The European Union thinks 5G will be awesome. This would be less exciting if the institution had not played such an important role in both GSM and UMTS.
How badly these things can go wrong is shown by this story. Elisa has shut down its WiMAX network with effect from the 1st July, having stopped selling new connections at the end of 2012. Be honest; did you ever expect to hear the phrase "legacy WiMAX"?
Ericsson this week demonstrated "pre-standard 5G", with theoretical speeds of 5Gbps. Those of us who remember the early days of WiMAX will be suitably sceptical (remember 70Mbps at 30km?), and CTO Ulf Ewaldsson took the trouble to advise Mobile World Live to trim their expectations.
Ericsson, meanwhile, denied managing Verizon Wireless's network, as did Verizon. After all, they did run Sprint's ill-starred Network Vision project.
Qualcomm has acquired Wilocity, an Israeli startup that develops 60GHz chips for the 802.11ad WLAN standard. 802.11ad is intended to complement 802.11ac (so-called WiGig) with even faster peer-to-peer or broadcast links.
Some more money for UK fixed; pub into telco; insanely complex business rates issue; more BDUK funny figures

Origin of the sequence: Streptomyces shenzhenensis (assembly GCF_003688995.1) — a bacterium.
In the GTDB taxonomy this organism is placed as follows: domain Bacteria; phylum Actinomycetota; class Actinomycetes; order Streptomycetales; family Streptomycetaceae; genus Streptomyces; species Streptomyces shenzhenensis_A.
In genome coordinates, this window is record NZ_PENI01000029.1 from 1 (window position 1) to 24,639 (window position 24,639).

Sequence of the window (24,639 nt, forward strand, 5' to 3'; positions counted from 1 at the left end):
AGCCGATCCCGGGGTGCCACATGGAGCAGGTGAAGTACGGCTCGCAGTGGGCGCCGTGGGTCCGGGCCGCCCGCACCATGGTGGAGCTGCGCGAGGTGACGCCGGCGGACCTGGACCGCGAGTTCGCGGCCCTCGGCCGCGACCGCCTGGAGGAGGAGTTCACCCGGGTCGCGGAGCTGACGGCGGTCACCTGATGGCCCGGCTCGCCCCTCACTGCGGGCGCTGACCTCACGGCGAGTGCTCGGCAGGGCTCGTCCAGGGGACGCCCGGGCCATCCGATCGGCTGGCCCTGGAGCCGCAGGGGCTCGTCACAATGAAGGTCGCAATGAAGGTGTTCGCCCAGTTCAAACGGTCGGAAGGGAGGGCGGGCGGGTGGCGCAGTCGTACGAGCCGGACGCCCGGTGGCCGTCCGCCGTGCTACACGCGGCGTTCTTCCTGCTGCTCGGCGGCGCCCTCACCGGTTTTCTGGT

The UK government has announced a pot of funding for so-called "local growth deals" worth £6bn in all, some of which may be available for broadband projects outside the existing Broadband Delivery UK programme. As usual with such things, it's worth wondering how much of the money is "money" (guarantees, soft loans etc) rather than cash, and how much of it is actually new. But anything's better than BDUK.
Brewer and pub chain Marston's started out by deciding to run its own WiFi, both for staff and public use. This has developed into running their own WAN and VoIP and eventually getting an OFCOM licence to be a mini-telco. There's a lot of this "enterprise-plus" stuff about these days, and it would only be sensible to expect it to extend into cellular.